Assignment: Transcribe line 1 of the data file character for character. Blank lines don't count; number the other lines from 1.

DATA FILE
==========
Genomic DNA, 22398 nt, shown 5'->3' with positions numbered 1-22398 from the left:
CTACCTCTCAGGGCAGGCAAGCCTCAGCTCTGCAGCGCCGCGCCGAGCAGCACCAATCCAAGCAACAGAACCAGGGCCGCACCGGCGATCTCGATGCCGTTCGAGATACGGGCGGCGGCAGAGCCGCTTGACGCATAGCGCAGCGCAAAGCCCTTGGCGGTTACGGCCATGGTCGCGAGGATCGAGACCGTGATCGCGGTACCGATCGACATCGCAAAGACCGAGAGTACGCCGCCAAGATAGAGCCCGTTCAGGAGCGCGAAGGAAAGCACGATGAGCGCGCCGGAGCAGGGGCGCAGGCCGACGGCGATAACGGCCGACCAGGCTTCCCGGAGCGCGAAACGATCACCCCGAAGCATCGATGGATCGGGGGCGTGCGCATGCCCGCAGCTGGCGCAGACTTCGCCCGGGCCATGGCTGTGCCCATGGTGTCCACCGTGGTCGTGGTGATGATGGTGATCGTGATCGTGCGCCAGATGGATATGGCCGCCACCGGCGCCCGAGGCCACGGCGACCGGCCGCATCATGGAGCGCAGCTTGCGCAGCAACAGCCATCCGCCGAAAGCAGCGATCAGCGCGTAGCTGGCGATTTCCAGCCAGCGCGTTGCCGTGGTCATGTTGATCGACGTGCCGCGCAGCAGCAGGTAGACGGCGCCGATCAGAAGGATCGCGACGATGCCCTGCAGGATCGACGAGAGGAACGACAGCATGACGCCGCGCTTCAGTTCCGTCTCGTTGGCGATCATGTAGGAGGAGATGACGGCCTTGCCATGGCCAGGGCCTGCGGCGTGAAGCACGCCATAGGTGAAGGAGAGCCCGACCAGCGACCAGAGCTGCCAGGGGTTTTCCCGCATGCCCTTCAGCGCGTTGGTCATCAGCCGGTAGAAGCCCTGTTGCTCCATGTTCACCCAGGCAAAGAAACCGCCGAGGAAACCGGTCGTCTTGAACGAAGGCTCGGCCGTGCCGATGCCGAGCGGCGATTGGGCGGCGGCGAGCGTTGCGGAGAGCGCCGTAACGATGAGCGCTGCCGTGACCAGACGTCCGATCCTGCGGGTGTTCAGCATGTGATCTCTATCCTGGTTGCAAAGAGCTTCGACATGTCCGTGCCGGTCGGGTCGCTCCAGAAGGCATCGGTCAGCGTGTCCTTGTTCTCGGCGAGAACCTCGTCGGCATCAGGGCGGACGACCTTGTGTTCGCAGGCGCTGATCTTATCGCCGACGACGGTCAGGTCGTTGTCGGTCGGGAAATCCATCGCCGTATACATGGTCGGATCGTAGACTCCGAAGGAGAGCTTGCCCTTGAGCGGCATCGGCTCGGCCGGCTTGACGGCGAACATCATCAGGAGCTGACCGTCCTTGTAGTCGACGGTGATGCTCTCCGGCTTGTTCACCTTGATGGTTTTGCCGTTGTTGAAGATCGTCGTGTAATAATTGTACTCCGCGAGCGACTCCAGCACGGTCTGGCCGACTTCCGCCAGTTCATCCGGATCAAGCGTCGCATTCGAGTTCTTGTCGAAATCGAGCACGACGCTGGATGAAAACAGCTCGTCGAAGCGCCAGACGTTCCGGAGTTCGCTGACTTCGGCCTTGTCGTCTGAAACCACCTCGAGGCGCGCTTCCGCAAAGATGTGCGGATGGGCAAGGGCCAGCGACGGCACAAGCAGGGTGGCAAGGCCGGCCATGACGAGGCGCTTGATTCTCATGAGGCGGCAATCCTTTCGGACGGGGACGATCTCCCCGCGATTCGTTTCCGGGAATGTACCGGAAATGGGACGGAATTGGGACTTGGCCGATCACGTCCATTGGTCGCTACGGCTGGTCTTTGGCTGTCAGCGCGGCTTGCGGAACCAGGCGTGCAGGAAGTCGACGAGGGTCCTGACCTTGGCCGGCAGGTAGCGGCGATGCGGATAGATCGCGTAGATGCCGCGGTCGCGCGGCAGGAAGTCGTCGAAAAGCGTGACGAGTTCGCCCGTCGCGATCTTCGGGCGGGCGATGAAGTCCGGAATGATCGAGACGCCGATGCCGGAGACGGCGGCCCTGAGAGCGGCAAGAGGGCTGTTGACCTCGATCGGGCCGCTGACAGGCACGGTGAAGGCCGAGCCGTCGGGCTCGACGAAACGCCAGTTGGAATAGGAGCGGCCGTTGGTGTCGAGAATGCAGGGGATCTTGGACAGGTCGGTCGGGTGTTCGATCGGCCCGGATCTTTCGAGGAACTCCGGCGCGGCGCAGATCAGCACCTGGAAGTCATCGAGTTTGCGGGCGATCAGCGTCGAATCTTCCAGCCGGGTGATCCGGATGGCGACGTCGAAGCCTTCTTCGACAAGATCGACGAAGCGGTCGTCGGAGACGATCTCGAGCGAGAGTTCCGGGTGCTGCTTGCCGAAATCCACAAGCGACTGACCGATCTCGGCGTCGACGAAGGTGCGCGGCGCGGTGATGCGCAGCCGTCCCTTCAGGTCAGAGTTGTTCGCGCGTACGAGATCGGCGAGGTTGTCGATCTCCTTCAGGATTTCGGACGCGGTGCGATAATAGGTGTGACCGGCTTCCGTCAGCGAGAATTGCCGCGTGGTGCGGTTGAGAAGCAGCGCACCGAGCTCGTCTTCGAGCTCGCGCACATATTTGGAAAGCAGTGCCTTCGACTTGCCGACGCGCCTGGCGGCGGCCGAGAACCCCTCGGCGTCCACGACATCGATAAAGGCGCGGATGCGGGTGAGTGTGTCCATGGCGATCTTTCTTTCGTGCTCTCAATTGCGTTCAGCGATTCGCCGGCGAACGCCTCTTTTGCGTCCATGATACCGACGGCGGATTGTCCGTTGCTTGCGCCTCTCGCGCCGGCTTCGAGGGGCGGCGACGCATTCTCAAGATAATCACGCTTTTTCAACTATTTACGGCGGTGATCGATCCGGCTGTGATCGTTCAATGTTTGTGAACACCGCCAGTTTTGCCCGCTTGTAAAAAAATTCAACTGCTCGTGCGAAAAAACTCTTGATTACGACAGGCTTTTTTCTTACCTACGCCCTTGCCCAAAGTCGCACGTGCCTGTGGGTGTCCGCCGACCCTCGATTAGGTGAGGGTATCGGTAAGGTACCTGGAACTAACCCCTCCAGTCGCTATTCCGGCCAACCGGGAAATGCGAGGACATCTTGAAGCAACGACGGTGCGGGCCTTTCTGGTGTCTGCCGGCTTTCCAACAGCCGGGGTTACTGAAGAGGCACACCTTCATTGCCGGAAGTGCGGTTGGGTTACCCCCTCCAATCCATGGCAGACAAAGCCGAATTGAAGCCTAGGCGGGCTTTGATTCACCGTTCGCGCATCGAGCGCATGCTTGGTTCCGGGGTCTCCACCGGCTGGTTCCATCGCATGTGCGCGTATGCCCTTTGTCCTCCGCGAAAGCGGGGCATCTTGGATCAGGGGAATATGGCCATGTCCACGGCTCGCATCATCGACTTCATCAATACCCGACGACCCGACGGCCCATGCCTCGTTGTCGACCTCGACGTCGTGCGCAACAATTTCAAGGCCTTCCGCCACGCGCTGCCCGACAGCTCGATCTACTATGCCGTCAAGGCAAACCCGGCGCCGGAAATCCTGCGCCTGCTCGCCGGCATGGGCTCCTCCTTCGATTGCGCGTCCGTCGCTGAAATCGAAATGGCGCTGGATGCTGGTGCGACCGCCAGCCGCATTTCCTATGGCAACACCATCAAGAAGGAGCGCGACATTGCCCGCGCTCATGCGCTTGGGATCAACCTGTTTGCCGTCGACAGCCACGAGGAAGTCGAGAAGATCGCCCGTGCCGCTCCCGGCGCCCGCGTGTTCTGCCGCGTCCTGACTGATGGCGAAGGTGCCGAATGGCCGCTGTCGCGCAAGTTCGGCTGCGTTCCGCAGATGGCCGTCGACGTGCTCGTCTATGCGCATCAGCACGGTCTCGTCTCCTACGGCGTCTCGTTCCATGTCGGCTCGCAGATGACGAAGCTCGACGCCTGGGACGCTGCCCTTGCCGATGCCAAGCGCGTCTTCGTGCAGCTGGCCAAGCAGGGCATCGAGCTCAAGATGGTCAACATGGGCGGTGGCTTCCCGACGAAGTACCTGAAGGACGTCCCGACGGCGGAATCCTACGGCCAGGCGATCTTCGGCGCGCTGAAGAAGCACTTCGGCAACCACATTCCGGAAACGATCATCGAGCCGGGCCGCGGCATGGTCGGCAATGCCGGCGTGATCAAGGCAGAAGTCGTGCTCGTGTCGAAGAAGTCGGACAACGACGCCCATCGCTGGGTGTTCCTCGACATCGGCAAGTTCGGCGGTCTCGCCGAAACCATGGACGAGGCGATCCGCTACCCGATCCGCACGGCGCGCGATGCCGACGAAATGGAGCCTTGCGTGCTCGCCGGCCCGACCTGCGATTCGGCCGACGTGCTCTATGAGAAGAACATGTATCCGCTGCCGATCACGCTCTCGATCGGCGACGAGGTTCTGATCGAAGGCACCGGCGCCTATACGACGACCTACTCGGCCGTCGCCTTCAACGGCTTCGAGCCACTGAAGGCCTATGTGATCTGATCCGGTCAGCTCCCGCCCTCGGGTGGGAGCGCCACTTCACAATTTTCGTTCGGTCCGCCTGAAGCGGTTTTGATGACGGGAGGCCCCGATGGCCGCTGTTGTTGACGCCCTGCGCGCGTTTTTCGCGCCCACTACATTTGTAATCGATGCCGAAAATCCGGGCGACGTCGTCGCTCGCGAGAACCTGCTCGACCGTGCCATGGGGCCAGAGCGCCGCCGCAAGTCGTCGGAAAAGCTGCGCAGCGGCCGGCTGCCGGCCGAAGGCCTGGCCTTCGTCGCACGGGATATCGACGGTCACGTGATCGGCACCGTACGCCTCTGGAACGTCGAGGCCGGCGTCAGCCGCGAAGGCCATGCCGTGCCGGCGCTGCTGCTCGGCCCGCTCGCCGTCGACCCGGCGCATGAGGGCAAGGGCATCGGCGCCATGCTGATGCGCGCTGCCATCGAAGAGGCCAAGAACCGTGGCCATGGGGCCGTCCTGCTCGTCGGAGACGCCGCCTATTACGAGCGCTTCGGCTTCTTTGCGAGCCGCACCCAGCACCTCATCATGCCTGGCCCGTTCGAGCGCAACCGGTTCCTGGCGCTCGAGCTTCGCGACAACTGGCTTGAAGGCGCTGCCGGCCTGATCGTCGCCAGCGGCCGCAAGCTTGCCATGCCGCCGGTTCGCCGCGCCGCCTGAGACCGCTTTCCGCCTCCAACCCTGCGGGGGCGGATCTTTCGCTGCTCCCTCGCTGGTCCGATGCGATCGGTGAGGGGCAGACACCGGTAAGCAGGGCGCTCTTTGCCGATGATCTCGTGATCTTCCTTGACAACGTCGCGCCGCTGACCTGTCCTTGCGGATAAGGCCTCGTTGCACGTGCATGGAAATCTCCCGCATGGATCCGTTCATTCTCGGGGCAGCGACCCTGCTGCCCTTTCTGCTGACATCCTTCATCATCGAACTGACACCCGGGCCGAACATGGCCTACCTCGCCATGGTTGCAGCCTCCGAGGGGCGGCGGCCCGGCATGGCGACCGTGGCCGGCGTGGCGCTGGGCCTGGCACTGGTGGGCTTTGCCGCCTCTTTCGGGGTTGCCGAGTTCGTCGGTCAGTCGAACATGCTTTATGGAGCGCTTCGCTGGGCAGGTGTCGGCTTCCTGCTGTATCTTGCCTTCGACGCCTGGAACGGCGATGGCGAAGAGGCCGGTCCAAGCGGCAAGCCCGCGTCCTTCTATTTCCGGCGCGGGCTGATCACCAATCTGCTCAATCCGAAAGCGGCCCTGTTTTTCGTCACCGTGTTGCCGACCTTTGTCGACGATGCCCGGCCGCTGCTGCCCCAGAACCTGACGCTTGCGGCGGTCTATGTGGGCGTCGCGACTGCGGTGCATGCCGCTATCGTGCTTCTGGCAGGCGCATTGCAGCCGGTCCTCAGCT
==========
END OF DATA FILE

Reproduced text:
Genomic DNA, 22398 nt, shown 5'->3' with positions numbered 1-22398 from the left: